Movement: Significant differences here ... SP2, each move is inches x 1D6 (so you can move 1-6 inches), although with two actions a unit can do that twice. Units can also run (add an extra D6 per action and add "shock") and Light Inf has move bonuses. CM is more conventional with specified distances for troop formations and a die roll if moving at double time. I think I prefer CM - there is far less die rolling and units get into action faster. While it (mostly) works, the randomness of SP2 in the movement phase can be annoying.
Terrain: Neither game has sufficiently well described terrain rules - although SP2 is better than CM. One frustration with CM is that we can't find the rules for visibility and shooting through difficult terrain (woodland for example). The game implies that any distance of shooting through difficult counts as cover for the target ... but this means a unit on the wood's edge and a unit in the open shooting at each other can both count the woods as cover - needs clarification.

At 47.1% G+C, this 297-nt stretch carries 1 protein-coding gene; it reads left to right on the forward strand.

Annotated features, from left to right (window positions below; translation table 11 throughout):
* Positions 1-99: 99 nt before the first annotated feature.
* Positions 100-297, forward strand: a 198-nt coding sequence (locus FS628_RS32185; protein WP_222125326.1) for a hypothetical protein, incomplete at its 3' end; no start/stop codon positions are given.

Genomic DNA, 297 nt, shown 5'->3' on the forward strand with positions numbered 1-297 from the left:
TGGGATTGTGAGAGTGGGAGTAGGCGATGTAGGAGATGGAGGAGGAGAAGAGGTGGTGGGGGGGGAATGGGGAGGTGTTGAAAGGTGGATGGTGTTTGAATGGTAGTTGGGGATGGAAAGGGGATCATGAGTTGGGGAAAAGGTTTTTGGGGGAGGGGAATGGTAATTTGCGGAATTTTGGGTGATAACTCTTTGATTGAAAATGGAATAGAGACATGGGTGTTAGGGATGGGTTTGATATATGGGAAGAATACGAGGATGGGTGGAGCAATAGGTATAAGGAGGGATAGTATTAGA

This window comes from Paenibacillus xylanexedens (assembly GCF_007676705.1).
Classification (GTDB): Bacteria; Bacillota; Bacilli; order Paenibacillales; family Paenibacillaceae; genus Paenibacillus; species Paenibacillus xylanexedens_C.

Shooting Both systems employ a similar process of having all models in a unit shoot at a single target (a unit or formation). Rolls (with modifiers) are made to hit and then to wound/kill. Both systems are conventional and work well although I think CM is a lot "cleaner" and the mods are intuitive. We spent some time rationalising the SP2 mods ... which are ok but not always clear.
The CM artillery rules are very neat - with the gunner selecting how many dice to roll to achieve the distance for the hit (max casualties) and then subsequent rolls to determine bounce through-casualties against depth units. Simple, effective ... and fun!